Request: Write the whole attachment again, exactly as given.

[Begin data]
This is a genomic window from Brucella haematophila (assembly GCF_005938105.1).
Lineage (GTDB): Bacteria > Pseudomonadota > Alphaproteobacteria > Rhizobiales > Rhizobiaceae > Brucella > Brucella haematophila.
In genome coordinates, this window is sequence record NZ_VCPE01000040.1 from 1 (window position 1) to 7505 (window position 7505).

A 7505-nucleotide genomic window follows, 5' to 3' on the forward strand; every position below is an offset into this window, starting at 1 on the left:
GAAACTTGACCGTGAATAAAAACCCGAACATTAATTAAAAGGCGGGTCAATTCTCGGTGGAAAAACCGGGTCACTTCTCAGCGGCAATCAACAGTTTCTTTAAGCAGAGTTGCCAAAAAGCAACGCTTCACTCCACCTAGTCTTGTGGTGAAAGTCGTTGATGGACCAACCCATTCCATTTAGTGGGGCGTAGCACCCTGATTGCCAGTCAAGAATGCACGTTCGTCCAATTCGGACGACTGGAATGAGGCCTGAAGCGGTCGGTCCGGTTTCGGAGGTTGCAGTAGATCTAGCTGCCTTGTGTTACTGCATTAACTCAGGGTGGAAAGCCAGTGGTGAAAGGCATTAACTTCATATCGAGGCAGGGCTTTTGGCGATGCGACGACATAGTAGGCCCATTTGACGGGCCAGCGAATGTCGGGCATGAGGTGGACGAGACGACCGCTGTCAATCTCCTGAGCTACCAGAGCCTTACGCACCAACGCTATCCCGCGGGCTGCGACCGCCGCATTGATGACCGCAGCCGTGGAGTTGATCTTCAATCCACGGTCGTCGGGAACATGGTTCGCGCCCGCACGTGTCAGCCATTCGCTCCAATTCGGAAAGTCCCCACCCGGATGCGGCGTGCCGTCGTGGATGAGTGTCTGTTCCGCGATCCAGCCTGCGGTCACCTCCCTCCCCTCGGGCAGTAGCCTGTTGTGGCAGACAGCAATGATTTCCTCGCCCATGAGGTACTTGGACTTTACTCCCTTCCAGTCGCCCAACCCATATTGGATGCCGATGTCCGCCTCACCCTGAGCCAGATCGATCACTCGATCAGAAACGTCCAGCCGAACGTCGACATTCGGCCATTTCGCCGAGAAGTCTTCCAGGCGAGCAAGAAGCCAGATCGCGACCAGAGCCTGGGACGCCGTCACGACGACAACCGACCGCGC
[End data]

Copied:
This is a genomic window from Brucella haematophila (assembly GCF_005938105.1).
Lineage (GTDB): Bacteria > Pseudomonadota > Alphaproteobacteria > Rhizobiales > Rhizobiaceae > Brucella > Brucella haematophila.
In genome coordinates, this window is sequence record NZ_VCPE01000040.1 from 1 (window position 1) to 7505 (window position 7505).

A 7505-nucleotide genomic window follows, 5' to 3' on the forward strand; every position below is an offset into this window, starting at 1 on the left:
GAAACTTGACCGTGAATAAAAACCCGAACATTAATTAAAAGGCGGGTCAATTCTCGGTGGAAAAACCGGGTCACTTCTCAGCGGCAATCAACAGTTTCTTTAAGCAGAGTTGCCAAAAAGCAACGCTTCACTCCACCTAGTCTTGTGGTGAAAGTCGTTGATGGACCAACCCATTCCATTTAGTGGGGCGTAGCACCCTGATTGCCAGTCAAGAATGCACGTTCGTCCAATTCGGACGACTGGAATGAGGCCTGAAGCGGTCGGTCCGGTTTCGGAGGTTGCAGTAGATCTAGCTGCCTTGTGTTACTGCATTAACTCAGGGTGGAAAGCCAGTGGTGAAAGGCATTAACTTCATATCGAGGCAGGGCTTTTGGCGATGCGACGACATAGTAGGCCCATTTGACGGGCCAGCGAATGTCGGGCATGAGGTGGACGAGACGACCGCTGTCAATCTCCTGAGCTACCAGAGCCTTACGCACCAACGCTATCCCGCGGGCTGCGACCGCCGCATTGATGACCGCAGCCGTGGAGTTGATCTTCAATCCACGGTCGTCGGGAACATGGTTCGCGCCCGCACGTGTCAGCCATTCGCTCCAATTCGGAAAGTCCCCACCCGGATGCGGCGTGCCGTCGTGGATGAGTGTCTGTTCCGCGATCCAGCCTGCGGTCACCTCCCTCCCCTCGGGCAGTAGCCTGTTGTGGCAGACAGCAATGATTTCCTCGCCCATGAGGTACTTGGACTTTACTCCCTTCCAGTCGCCCAACCCATATTGGATGCCGATGTCCGCCTCACCCTGAGCCAGATCGATCACTCGATCAGAAACGTCCAGCCGAACGTCGACATTCGGCCATTTCGCCGAGAAGTCTTCCAGGCGAGCAAGAAGCCAGATCGCGACCAGAGCCTGGGACGCCGTCACGACGACAACCGACCGCGC